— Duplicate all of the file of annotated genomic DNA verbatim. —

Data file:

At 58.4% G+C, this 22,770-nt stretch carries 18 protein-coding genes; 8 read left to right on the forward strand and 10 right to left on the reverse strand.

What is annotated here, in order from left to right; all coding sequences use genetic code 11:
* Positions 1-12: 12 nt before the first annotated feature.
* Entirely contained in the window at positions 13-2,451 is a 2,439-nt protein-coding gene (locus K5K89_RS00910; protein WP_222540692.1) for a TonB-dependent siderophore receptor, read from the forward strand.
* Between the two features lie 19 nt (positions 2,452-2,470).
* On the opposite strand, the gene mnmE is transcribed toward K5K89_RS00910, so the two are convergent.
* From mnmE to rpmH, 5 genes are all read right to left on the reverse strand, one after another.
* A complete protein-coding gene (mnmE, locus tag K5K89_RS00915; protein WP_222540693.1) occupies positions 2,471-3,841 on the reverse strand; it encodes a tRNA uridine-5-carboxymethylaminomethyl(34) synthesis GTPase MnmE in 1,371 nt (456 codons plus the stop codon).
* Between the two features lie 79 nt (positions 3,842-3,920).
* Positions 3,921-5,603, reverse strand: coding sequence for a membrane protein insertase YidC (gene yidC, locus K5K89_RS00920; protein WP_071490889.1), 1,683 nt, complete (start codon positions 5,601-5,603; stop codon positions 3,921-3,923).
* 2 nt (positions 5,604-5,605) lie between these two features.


At 58.4% G+C, this 22,770-nt stretch carries 18 protein-coding genes; 8 read left to right on the forward strand and 10 right to left on the reverse strand.

What is annotated here, in order from left to right; all coding sequences use genetic code 11:
* Positions 1-12: 12 nt before the first annotated feature.
* Entirely contained in the window at positions 13-2,451 is a 2,439-nt protein-coding gene (locus K5K89_RS00910; protein WP_222540692.1) for a TonB-dependent siderophore receptor, read from the forward strand.
* Between the two features lie 19 nt (positions 2,452-2,470).
* On the opposite strand, the gene mnmE is transcribed toward K5K89_RS00910, so the two are convergent.
* From mnmE to rpmH, 5 genes are all read right to left on the reverse strand, one after another.
* A complete protein-coding gene (mnmE, locus tag K5K89_RS00915; protein WP_222540693.1) occupies positions 2,471-3,841 on the reverse strand; it encodes a tRNA uridine-5-carboxymethylaminomethyl(34) synthesis GTPase MnmE in 1,371 nt (456 codons plus the stop codon).
* Between the two features lie 79 nt (positions 3,842-3,920).
* Positions 3,921-5,603, reverse strand: coding sequence for a membrane protein insertase YidC (gene yidC, locus K5K89_RS00920; protein WP_071490889.1), 1,683 nt, complete (start codon positions 5,601-5,603; stop codon positions 3,921-3,923).
* 2 nt (positions 5,604-5,605) lie between these two features.